Did you know that more than 25% of people in the US are living with a disability? If you don’t factor accessibility into your development process, it's entirely possible that 1 in 4 of the users you're trying to target won't be able to use your website or application.
Building in accessibility (sometimes abbreviated as a11y) isn't as difficult as you may imagine, particularly with the right tools. The
@angular-eslint repo of ESLint rules for Angular offers you linting rules that can help you enforce accessibility best practices in Angular component templates.
Applying these rules doesn’t guarantee full accessibility, but incorporating them can be a relatively painless step in the right direction.
We'll go through a general rule, then rules having to do with the content on the page, and finally some rules involving user interactivity. While this is an overview, you can find in-depth information for each of these rules at the end of this post.
Ready to take a big step toward designing for all your users? Let's dive in.
A General Rule: Meet ARIA
First, I’ll introduce a general, but important rule. This rule validates common interactions and widgets and, among other things, makes sure they can be correctly used by assistive technologies that improve accessibility.
The ARIA (Accessible Rich Internet Applications) specification defines HTML attributes so they can provide additional semantics (Here's a deeper dive into ARIA).
This broad rule validates common interactions and widgets to make sure all role and ARIA attributes adhere to the ARIA specification.
Alt text provides a description of a visual element for visually impaired users. Content rules check for textual representations of content on the page to be sure your users are able to experience everything you're trying to communicate visually. For example, they'll check for the existence of an alt tag for an image.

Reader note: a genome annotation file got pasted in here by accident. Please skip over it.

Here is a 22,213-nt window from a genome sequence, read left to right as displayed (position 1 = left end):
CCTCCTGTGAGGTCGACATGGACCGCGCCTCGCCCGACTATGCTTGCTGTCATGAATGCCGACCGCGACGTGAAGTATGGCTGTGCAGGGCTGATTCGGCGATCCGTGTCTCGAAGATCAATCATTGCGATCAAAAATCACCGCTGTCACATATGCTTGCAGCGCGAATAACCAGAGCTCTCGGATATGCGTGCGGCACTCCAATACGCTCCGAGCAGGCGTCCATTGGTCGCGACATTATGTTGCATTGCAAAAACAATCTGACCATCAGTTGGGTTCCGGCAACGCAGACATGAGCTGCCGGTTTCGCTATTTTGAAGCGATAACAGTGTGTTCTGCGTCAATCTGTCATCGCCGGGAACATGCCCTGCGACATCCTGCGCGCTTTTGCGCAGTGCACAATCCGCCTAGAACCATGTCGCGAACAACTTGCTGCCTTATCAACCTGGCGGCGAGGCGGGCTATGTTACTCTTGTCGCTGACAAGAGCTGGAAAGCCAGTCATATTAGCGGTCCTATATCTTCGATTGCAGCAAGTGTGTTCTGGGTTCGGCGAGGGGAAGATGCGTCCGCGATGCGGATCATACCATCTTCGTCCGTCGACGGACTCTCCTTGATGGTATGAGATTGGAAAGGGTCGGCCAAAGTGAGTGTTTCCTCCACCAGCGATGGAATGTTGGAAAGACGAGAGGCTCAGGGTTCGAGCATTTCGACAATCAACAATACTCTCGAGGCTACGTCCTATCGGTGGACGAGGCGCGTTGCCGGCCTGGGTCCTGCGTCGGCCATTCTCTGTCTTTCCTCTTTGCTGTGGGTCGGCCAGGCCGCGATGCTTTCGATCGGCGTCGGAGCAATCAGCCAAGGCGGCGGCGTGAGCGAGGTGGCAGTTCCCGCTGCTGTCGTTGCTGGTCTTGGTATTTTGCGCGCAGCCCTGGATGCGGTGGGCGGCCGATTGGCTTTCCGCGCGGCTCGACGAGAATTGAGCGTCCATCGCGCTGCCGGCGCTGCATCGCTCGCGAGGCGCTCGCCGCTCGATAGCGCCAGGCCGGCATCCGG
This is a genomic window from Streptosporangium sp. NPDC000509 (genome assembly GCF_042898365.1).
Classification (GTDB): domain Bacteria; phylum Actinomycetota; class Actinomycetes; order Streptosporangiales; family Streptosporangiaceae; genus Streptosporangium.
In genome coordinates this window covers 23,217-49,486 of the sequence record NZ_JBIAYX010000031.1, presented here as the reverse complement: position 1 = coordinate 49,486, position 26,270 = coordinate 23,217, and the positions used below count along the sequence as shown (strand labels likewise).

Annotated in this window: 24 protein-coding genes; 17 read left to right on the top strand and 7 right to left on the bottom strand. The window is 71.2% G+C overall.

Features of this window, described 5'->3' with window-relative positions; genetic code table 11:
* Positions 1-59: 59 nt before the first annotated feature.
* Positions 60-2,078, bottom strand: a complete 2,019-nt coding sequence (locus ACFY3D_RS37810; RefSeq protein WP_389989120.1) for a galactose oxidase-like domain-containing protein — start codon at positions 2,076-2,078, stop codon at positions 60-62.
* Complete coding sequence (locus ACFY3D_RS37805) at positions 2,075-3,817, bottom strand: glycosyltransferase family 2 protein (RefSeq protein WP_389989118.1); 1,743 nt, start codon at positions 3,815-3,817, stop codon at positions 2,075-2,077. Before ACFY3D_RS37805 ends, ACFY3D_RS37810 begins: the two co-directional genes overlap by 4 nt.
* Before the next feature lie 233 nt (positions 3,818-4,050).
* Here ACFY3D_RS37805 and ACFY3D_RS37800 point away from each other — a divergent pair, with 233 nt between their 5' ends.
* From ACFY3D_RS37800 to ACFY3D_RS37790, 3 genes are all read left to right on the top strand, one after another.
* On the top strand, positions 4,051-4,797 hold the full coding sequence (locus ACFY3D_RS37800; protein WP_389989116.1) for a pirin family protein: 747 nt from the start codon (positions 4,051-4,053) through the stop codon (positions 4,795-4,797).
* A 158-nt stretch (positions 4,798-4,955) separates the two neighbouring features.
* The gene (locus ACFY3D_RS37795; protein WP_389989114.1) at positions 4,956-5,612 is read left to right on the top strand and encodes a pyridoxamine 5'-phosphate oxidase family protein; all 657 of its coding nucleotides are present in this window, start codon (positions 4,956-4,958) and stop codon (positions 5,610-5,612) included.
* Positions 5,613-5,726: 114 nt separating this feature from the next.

This rule checks <img> elements for alt text, and <object>, <area>, and <input> (of type 'image') to make sure they have alt text or an aria-label attribute.
Use this to check heading, anchor, and button elements to make sure they contain accessible content. This can be in the form of text, binding to [innerText], [innerHtml] or [outerHTML], or use of aria-label or title attributes.
Label elements and label components should be associated with form elements. This rule checks that label elements are either associated with an input element via the for attribute, or contain a <button>, <input>, <meter>, <output>, <progress>, <select>, or <textarea> element.
This rule has additional configuration options allowing you to extend it to treat additional components as input or label elements, and a label being associated with an input element.
Finally, while it's worth including this rule for accessibility reasons alone, it comes with a few bonuses: alt-text can help you rank higher in SEO for key search terms, and it will appear in place of the image when the page doesn't load correctly, ensuring that all users will be able to interact more effectively with your app.
Quite a lot of users are unable to use a mouse, for a variety of reasons. To make sure your app is accessible, anything clickable should also have an associated keyboard event.
Interactivity rules check for the behavior of the page. For example, if you have an element with a click event handler, you must also have at least one key event.
When the user presses the tab key, the focus should jump to the next focusable element. This rule checks to make sure tabindex is only ever being set to 0 (element is tab focusable) or -1 (element is not tab focusable), and not a positive value that might interfere with the automatic tab order of elements.
Use this to make sure elements with click event handlers also handle at least one key event (keyup, keydown or keypress).
This rule verifies that any element with a mouseout event handler will also handle blur events, and any element with a mouseover event handler will also handle focus events.
Your Next Steps
Adding these validation rules to your Angular templates is a great start at making your web applications more accessible. But there’s a lot more to accessibility than what this post covered.
If you haven’t been prioritizing accessibility, you’re not alone. We’re making changes ourselves to ensure all our content is accessible, and it’s still in process. Simple additions to your workflow like adding these linting rules can make all the difference.
For more on the importance of accessibility and being an a11y, check out How to be an A11y - Accessibility Design.